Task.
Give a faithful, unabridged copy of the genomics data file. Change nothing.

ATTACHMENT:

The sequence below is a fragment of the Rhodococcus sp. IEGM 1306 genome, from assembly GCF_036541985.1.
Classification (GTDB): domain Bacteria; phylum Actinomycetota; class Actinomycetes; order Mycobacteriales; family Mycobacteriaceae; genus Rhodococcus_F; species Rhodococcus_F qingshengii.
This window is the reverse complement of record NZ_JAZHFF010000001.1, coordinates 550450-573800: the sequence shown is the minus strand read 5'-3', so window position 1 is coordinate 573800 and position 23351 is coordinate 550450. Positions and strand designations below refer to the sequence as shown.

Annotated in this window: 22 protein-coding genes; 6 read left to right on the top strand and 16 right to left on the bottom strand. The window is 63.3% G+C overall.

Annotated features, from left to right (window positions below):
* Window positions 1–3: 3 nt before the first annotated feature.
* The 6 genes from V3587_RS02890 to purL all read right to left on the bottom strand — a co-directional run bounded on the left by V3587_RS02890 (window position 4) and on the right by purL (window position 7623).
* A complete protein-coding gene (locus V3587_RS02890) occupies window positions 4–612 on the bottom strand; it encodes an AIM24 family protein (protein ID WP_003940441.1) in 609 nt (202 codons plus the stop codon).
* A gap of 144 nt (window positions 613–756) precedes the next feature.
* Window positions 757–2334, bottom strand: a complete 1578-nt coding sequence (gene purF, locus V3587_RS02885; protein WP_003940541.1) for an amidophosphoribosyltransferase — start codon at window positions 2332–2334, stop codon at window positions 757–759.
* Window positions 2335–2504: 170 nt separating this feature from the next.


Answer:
The sequence below is a fragment of the Rhodococcus sp. IEGM 1306 genome, from assembly GCF_036541985.1.
Classification (GTDB): domain Bacteria; phylum Actinomycetota; class Actinomycetes; order Mycobacteriales; family Mycobacteriaceae; genus Rhodococcus_F; species Rhodococcus_F qingshengii.
This window is the reverse complement of record NZ_JAZHFF010000001.1, coordinates 550450-573800: the sequence shown is the minus strand read 5'-3', so window position 1 is coordinate 573800 and position 23351 is coordinate 550450. Positions and strand designations below refer to the sequence as shown.

Annotated in this window: 22 protein-coding genes; 6 read left to right on the top strand and 16 right to left on the bottom strand. The window is 63.3% G+C overall.

Annotated features, from left to right (window positions below):
* Window positions 1–3: 3 nt before the first annotated feature.
* The 6 genes from V3587_RS02890 to purL all read right to left on the bottom strand — a co-directional run bounded on the left by V3587_RS02890 (window position 4) and on the right by purL (window position 7623).
* A complete protein-coding gene (locus V3587_RS02890) occupies window positions 4–612 on the bottom strand; it encodes an AIM24 family protein (protein ID WP_003940441.1) in 609 nt (202 codons plus the stop codon).
* A gap of 144 nt (window positions 613–756) precedes the next feature.
* Window positions 757–2334, bottom strand: a complete 1578-nt coding sequence (gene purF, locus V3587_RS02885; protein WP_003940541.1) for an amidophosphoribosyltransferase — start codon at window positions 2332–2334, stop codon at window positions 757–759.
* Window positions 2335–2504: 170 nt separating this feature from the next.